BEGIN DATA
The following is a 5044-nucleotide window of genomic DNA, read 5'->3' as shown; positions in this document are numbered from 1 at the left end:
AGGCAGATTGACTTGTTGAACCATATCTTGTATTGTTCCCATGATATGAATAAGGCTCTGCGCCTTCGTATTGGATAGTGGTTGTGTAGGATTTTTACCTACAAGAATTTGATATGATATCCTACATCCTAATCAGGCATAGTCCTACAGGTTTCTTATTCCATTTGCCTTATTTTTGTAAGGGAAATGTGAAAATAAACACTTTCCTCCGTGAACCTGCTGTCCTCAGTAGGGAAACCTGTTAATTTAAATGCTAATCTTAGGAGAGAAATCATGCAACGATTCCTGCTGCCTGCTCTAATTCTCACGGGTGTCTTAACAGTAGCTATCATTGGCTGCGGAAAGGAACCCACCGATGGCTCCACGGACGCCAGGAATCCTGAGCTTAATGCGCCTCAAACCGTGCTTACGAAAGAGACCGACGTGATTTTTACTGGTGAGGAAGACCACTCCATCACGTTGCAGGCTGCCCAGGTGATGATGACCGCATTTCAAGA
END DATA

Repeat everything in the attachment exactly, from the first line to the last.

The following is a 5044-nucleotide window of genomic DNA, read 5'->3' as shown; positions in this document are numbered from 1 at the left end:
AGGCAGATTGACTTGTTGAACCATATCTTGTATTGTTCCCATGATATGAATAAGGCTCTGCGCCTTCGTATTGGATAGTGGTTGTGTAGGATTTTTACCTACAAGAATTTGATATGATATCCTACATCCTAATCAGGCATAGTCCTACAGGTTTCTTATTCCATTTGCCTTATTTTTGTAAGGGAAATGTGAAAATAAACACTTTCCTCCGTGAACCTGCTGTCCTCAGTAGGGAAACCTGTTAATTTAAATGCTAATCTTAGGAGAGAAATCATGCAACGATTCCTGCTGCCTGCTCTAATTCTCACGGGTGTCTTAACAGTAGCTATCATTGGCTGCGGAAAGGAACCCACCGATGGCTCCACGGACGCCAGGAATCCTGAGCTTAATGCGCCTCAAACCGTGCTTACGAAAGAGACCGACGTGATTTTTACTGGTGAGGAAGACCACTCCATCACGTTGCAGGCTGCCCAGGTGATGATGACCGCATTTCAAGA